This forthcoming article reviews public health emergency principles of disaster planning and resource stewardship from the bioethical perspective with a focus on relevance for COVID-19 and future crises. In particular, the article focuses on pediatric populations and guidance for pediatric clinicians.
Implementation of CSC when health care systems are overwhelmed increases the ability to provide appropriate care to all patients to the extent possible under the circumstances, and local, state, and regional consensus on procedures and standards is desirable to facilitate coordination and consistency. However, several states lack publicly available guidance for CSC implementation to assist hospitals in adopting triage protocols simultaneously. De-prioritization of elective and non-urgent medical care to conserve scarce resources may create conflict with institutional commitment to provide some services, but institutions must remain mindful of the needs of the regions they serve and the need for specialized care among some patients who do not have COVID-19.
The article explores the utility and challenges of illness severity scoring systems, including their potential impact on health disparities. Seemingly objective criteria may exacerbate the effects of existing health inequities between populations if the approach overlooks social determinants of health. Protocols will necessary vary, and no single approach can incorporate every applicable moral consideration, but the authors argue that relevant frameworks include likelihood of benefit, greatest need, amount of resource required, persons carrying out vital functions, and random allocation.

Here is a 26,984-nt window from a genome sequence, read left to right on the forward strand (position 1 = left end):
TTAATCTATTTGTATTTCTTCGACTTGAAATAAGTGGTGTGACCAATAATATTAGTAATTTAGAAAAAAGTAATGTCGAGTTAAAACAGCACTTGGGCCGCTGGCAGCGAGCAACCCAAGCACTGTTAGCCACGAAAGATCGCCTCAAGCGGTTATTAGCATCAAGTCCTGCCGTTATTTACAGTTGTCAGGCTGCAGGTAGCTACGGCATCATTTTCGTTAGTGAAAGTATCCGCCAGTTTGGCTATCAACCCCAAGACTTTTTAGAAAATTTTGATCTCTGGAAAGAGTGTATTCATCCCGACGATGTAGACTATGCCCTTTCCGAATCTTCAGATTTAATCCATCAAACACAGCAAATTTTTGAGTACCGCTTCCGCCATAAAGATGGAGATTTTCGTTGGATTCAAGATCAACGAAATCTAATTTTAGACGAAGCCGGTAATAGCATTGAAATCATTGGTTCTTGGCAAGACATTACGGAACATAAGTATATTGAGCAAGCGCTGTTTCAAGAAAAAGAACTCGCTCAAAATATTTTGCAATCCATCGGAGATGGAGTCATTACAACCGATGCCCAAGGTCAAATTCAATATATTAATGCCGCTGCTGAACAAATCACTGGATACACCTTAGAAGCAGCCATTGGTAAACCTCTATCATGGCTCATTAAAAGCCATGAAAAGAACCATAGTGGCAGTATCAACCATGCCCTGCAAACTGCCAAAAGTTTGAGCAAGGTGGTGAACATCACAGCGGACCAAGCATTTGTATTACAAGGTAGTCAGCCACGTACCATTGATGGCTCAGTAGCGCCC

With respect to pediatric populations, the authors note that, while several ethical arguments can be made in support of prioritization of younger patients, these arguments are less persuasive regarding a disease like COVID-19 that has disproportionate morbidity and mortality effects on older patients. Existing scoring approaches for allocation are also challenging to apply consistently across adult and pediatric populations.